A common request, but one that isn’t always handled well. Of course you’re free to ask, but most journalists don’t like it. They experience this question as a lack of trust, as well as a threat to already tight deadlines. It may well be possible, but not necessarily. What is the best approach?
For interviews likely to be “difficult”, due to the sensitive subject matter for example, it’s best to ask if the piece may be reviewed prior to the actual interview. Depending on the answer – the journalist may refuse – you can decide whether or not to proceed with the interview.
Once an interview has taken place it will be much harder to raise the issue and ensure a review. Being allowed to review an article before publication is a courtesy, and it is up to the journalist whether or not to agree to this. You should therefore take care to only provide compelling suggestions or comments. Made a regrettable statement during an interview? It’s too bad, but those can’t be taken back. It is difficult to change quotes after the fact. The journalist only cares about the factual accuracy. Any attempt to adjust the tone of an article in your own favour is sure to fail. Moreover, the journalist will consider this both objectionable and insulting, to your detriment. Good luck being invited for future interviews…
Are you unhappy with the chosen angle and are you wary of employee or shareholder reactions? Reading the article will at least give you a chance to prepare for the aftermath. Important: if a journalist entrusts you with their work, be prompt in your response. Nothing is more annoying than having to wait for feedback.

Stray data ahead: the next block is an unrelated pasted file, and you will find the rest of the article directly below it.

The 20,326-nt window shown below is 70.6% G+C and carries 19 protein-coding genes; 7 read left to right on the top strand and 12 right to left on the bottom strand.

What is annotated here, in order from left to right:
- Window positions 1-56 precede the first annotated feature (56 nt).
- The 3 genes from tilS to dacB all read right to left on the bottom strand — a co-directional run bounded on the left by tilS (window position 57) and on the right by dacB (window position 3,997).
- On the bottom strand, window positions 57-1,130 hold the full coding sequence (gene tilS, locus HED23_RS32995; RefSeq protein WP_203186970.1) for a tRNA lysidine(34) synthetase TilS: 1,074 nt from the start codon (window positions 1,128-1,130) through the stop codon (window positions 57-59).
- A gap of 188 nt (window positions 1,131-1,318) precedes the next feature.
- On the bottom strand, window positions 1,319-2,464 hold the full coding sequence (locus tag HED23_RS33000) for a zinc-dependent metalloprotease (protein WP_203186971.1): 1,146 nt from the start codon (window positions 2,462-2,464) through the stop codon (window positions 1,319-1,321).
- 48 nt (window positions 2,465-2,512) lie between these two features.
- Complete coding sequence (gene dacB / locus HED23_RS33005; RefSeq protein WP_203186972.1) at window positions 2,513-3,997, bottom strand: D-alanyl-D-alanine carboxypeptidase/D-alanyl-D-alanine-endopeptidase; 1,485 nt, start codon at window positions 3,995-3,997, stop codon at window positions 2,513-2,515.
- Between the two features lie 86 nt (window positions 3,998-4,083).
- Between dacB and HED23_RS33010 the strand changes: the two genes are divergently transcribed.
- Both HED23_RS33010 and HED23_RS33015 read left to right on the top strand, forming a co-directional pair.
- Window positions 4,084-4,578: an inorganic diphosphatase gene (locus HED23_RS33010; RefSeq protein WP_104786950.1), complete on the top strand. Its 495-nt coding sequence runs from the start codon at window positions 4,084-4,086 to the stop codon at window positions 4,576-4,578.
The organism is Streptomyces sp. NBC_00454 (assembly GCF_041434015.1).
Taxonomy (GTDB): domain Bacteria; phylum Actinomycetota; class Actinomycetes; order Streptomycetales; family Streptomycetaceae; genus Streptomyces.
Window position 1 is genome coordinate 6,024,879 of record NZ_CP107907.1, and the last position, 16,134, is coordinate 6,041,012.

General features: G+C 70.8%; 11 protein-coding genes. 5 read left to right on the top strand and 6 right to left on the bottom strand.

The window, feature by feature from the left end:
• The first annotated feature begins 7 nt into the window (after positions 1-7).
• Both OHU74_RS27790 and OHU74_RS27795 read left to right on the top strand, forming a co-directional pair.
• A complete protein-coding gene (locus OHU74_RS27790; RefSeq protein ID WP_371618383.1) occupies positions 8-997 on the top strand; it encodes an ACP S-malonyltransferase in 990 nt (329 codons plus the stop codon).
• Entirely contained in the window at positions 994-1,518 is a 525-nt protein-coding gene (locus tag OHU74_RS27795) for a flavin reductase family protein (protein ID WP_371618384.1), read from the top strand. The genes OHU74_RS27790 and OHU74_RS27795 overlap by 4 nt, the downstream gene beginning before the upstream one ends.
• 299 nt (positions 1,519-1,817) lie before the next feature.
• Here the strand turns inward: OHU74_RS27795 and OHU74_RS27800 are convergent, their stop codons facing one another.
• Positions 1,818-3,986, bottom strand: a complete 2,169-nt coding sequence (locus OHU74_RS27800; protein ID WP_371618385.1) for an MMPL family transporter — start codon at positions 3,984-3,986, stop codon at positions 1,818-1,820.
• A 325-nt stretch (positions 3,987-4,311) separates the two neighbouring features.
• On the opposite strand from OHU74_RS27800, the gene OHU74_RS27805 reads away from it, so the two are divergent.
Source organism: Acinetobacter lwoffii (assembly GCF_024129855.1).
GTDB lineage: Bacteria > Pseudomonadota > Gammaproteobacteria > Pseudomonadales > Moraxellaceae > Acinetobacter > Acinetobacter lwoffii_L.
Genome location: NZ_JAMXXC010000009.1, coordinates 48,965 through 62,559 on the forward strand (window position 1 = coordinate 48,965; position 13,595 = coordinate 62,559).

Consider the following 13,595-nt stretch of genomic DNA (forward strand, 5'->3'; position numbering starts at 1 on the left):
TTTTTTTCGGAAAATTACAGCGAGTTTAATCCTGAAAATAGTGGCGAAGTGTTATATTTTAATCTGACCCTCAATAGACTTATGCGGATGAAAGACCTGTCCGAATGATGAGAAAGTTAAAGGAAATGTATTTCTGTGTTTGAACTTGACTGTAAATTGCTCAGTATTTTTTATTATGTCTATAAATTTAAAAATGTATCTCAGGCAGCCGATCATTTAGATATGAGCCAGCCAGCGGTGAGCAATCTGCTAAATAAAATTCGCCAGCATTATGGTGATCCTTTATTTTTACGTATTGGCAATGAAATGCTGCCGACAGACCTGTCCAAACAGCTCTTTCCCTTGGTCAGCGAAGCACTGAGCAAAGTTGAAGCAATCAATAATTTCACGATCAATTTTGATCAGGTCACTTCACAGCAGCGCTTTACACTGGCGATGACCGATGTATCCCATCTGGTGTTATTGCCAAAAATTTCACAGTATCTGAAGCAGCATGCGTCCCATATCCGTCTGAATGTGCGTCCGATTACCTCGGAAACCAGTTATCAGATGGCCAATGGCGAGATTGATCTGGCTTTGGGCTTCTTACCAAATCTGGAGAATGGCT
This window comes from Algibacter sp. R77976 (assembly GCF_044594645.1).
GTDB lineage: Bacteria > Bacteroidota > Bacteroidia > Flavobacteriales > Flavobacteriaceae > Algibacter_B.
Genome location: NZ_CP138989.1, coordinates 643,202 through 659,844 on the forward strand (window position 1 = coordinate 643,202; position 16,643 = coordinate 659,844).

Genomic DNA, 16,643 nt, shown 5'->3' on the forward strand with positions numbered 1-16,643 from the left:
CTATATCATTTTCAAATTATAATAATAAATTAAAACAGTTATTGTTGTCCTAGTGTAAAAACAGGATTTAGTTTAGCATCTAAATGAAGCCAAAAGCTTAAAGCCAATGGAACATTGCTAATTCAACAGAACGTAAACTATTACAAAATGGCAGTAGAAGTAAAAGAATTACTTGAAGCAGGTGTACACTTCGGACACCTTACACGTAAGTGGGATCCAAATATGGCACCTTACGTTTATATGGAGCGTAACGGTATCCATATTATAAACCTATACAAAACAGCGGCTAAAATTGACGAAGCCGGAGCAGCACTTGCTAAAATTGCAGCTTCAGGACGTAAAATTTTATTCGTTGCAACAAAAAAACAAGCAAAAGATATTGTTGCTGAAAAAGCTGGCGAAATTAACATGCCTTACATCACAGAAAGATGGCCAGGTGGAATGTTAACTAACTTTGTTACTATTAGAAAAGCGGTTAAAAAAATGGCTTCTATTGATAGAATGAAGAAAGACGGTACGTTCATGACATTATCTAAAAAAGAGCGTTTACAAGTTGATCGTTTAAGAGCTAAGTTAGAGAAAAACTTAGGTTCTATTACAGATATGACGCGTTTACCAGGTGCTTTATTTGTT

If a journalist does decide to permit the work to be reviewed, this implicitly commits them to taking any comments on board. They can be expected to change any incorrect facts or figures. Do you have serious issues with the article or is it clear that the journalist has misunderstood something? Pick up your phone for calm, reasoned discussion and clarification. However, always give yourself some time to process things first and strive for a balanced compromise.
Are you scheduling an interview with a journalist? The previous section has probably made it clear that reviews won’t solve everything. The most important rule is and remains proper preparation. Determine your core message and exactly what you wish to communicate beforehand. A rambling discourse won’t help your cause and just makes the journalist’s work harder. A clear narrative also has a much better chance of reappearing in the article. Think about how you wish to handle difficult questions and use roleplaying or media training to prepare yourself.
The main thing is for both you and the journalist to feel satisfied with the final result. Remember: ideally, an interview should be a win for both parties.